Should I Tell The University About My Disability?
If you believe that your disability impacts in some way on your learning it is a good idea to let the University know about this. We will then be able to provide you with support to ensure that you are able to perform academically to the best of your abilities and get the most from your time here.
The Equality Act 2010 requires universities to make ‘reasonable adjustments’ to their environments, policies and practices in order to ensure that these do not place disabled students at a substantial disadvantage. These adjustments can take many forms, from making changes to the university’s physical environment (e.g. building a ramp to enable students with mobility impairments to get into a particular building) to making alterations to how teaching, learning or assessment takes place (e.g. by permitting a student with a specific learning difficulty 25% extra time in an exam).
We make adjustments and put in place individually-tailored support for students based on discussions with them about their requirements; you will have a lot of control over the support that you receive.
How do I tell the University?
You can disclose a disability on your University application form or by making contact with the Disability and Dyslexia Support Service (DDSS) at any point during either the application process or your time studying here.
Will disclosing a disability affect my University application?
Any information you disclose about your disability on your application will not be considered by the University as part of the selection process. Your application will be assessed on its academic merits alone.
If I disclose a disability at the point that I apply to University what will happen next?
The DDSS will write to you to introduce our service and explain the next steps you need to take to set up your disability support at the University. We can then start to discuss what support you think you will need.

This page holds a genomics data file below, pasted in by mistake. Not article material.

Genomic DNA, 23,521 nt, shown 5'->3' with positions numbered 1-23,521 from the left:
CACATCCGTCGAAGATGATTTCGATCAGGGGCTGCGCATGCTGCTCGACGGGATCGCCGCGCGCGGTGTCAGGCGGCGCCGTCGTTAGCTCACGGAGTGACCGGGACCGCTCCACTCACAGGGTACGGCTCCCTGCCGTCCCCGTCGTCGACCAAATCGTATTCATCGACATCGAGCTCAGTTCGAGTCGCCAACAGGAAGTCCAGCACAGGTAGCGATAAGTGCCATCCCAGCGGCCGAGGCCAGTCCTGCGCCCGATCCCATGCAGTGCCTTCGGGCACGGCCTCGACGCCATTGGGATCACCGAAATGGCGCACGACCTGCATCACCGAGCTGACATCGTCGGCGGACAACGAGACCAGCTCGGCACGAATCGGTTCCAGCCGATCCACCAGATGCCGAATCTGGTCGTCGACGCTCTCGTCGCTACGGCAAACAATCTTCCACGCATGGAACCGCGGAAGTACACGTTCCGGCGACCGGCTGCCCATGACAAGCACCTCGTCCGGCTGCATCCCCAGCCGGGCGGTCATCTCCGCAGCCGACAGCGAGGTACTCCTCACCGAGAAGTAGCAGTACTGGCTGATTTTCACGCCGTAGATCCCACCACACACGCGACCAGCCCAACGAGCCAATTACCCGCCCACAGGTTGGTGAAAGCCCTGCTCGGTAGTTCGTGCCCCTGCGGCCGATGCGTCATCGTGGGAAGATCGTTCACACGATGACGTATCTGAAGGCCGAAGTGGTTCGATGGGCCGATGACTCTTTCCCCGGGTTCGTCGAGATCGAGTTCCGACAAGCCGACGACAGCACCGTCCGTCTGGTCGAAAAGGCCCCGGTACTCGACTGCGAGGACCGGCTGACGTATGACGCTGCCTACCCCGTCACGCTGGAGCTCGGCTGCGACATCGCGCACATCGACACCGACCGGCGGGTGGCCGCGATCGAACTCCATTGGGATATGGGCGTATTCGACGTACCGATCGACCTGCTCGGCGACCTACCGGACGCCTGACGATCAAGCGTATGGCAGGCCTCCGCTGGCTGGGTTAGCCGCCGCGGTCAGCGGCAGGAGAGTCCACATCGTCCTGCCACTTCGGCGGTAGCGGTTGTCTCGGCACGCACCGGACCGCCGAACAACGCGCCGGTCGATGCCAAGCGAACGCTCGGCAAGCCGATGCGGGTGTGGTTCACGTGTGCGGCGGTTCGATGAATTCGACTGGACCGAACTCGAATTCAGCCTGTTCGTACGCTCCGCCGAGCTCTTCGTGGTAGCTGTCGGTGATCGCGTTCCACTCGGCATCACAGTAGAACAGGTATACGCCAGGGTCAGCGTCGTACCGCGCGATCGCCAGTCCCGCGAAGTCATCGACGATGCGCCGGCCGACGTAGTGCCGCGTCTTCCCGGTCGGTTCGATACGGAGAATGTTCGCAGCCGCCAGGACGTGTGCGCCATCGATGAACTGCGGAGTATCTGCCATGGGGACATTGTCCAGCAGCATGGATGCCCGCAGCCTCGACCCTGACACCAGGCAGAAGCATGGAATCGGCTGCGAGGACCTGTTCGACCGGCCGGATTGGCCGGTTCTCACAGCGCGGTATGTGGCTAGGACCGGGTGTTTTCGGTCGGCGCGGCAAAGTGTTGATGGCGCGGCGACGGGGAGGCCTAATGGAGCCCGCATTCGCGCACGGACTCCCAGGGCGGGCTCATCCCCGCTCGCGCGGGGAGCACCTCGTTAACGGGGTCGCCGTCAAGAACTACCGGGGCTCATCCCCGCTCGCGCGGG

What will the DDSS do with information about my disability?
If you disclose a disability to the DDSS no information about this will be shared with anyone else either within or outside of the University without your consent. There is one exception to this rule; if a member of DDSS staff believes that a student is at risk of causing harm to themselves or others, confidentiality may need to be broken so that responsible authorities can be informed.
The vast majority of students are happy for information relating to their disabilities and support requirements to be shared with staff within the University and staff at external agencies on a ‘need to know basis’. If you give this kind of consent, following discussion with you we might pass on specific information relating to your disability and/or support requirements to:
Your academic department
Generally we would give information on the impact which your disability is likely to have on your learning and the steps which can be taken to ensure that you are supported. This information is usually in the form of a Learning Support Plan. This will be sent to the Disability Liaison Officer in your department, who will generally then pass it on to tutors/members of departmental staff (and in some cases - and only after discussion with/consent from you - placement providers) who will be working with you.
Internal University services
- The Exams Team arrange additional exam support for students (extra time, etc), and will need information from us about any support you will require.
- The Library (to ensure that you are given extended book loans)
• We may need to liaise with your GP/Educational Psychologist to ensure that we have sufficient evidence of your disability to put in place support.
• If you are applying for or in receipt of Disabled Students’ Allowances (DSA) we may need to liaise with:
- Your funding body (e.g. Student Finance England or NHS Bursaries) to ensure that you are provided with all of the support you require
- The Assessment Centre where you have your needs assessed to determine the DSA support you are to be provided with.
• In some cases we may need to liaise with other parties as well, but we would only do so having obtained your prior consent for us to undertake a specific action.
Can I restrict the information about me which the DDSS shares, or who it is shared with?
Yes you can, and we will still provide you with disability support. However, it is important to bear in mind that if you restrict the information that we can pass on this may mean that you are unable to access the full range of support that would otherwise be available to you.